When the authors of this book took part in Project INFUSE, the National Science Foundation–funded teacher development program, they noticed something. Life science teachers were highly receptive to engineering ideas related to everything from genomic testing to biofuels. But they also saw that teachers struggled to develop age-appropriate, standards-based lessons. The teachers asked for help facilitating the kind of open-ended design challenges that are useful to presenting engineering concepts in quick, engaging ways.
Out of that intensive interaction came Engineering in the Life Sciences, 9–12. It’s designed to help you understand both what to teach and how to teach it. The authors designed it specifically to be
• Content-rich. Six fully developed lessons show how to use engineering concepts to enhance life science courses. The lessons draw on each of the major content areas in biological sciences, including structures and processes, ecosystems, heredity, and biological evolution.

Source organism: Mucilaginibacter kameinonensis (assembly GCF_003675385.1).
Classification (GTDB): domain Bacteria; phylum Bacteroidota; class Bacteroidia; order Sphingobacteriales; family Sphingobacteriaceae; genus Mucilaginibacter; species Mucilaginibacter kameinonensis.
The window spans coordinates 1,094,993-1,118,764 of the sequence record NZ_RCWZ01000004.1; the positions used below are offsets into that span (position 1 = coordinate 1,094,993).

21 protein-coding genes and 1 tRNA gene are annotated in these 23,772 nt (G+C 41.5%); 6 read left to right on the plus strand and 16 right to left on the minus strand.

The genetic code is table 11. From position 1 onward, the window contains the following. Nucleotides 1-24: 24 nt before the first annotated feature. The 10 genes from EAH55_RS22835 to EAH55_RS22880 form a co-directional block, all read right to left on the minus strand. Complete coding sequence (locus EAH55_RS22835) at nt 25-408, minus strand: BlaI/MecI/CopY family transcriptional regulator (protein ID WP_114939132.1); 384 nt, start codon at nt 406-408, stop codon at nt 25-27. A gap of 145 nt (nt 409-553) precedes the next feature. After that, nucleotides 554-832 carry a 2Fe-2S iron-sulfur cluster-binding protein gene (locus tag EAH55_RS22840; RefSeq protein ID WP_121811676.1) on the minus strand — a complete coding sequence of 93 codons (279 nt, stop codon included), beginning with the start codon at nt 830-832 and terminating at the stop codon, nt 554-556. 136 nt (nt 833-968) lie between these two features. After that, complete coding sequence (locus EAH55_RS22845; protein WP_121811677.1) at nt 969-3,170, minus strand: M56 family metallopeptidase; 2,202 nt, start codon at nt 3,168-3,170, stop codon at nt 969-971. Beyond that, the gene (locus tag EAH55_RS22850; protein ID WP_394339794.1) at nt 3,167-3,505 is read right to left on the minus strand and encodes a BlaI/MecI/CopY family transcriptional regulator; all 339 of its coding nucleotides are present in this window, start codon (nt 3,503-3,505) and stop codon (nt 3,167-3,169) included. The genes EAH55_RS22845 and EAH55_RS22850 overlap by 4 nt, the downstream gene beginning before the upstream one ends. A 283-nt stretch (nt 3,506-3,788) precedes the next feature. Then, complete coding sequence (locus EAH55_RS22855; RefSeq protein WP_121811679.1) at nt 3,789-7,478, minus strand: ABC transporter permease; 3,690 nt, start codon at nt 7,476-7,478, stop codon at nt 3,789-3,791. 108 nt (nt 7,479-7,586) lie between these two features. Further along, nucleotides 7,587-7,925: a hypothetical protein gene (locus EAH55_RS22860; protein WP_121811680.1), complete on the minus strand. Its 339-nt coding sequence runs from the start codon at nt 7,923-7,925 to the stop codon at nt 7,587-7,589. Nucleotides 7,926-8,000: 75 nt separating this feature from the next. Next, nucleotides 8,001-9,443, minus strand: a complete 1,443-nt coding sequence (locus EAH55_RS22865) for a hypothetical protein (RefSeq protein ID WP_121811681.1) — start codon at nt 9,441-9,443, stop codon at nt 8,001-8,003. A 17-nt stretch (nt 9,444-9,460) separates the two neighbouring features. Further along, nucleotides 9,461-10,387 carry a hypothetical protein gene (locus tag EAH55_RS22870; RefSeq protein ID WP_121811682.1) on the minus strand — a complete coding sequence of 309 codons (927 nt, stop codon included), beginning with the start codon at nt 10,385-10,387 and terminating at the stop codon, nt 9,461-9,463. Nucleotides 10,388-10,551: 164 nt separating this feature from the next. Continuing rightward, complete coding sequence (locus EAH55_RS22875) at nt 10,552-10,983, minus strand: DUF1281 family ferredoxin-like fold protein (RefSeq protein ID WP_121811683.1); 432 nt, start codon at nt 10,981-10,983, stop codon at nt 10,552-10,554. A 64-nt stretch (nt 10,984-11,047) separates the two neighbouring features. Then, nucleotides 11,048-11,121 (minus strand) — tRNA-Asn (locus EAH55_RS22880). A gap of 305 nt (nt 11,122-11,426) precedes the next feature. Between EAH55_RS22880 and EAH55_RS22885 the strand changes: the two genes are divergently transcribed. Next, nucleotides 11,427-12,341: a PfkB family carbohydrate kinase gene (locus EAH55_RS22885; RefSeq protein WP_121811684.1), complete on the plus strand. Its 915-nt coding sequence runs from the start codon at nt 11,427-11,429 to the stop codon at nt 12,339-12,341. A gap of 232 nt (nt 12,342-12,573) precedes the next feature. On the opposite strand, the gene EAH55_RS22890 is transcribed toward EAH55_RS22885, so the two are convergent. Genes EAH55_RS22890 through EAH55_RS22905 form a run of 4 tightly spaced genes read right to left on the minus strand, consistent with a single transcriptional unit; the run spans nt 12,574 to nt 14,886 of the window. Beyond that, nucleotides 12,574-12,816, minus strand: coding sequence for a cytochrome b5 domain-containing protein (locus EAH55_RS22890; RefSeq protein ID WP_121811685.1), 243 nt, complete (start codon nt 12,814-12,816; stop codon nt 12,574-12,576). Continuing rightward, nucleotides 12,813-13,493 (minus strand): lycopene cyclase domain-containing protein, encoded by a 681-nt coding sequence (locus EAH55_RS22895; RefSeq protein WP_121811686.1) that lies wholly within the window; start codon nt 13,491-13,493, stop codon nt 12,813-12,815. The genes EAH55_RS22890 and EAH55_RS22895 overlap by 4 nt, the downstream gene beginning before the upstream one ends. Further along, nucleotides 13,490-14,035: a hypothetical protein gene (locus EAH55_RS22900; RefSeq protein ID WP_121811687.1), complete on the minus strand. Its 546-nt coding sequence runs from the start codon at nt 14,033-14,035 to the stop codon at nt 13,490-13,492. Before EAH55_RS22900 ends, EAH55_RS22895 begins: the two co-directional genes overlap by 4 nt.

Standards-based. This book will help you see how to weave the engineering thread from the Next Generation Science Standards into and throughout your content.
• Engaging. Lesson titles include “Designer DNA,” “Ecosystem Board Game,” and “B-pocalypse,” which is about battling the decline in bees needed to pollinate crops.
• Practical. Inspired by extensive field testing, the authors made the lessons easy to use in diverse settings. The book is packed with detailed advice on managing engineering-oriented activities and conducting assessments. You also get idea-starters, teaching tips, and case studies to inform your own lessons.
Full of both sound science and innovative approaches, Engineering in the Life Sciences, 9–12 brings fresh meaning to the terms “teacher-tested” and “classroom-ready.” It is specifically designed to address the curriculum and pedagogical needs of life science educators.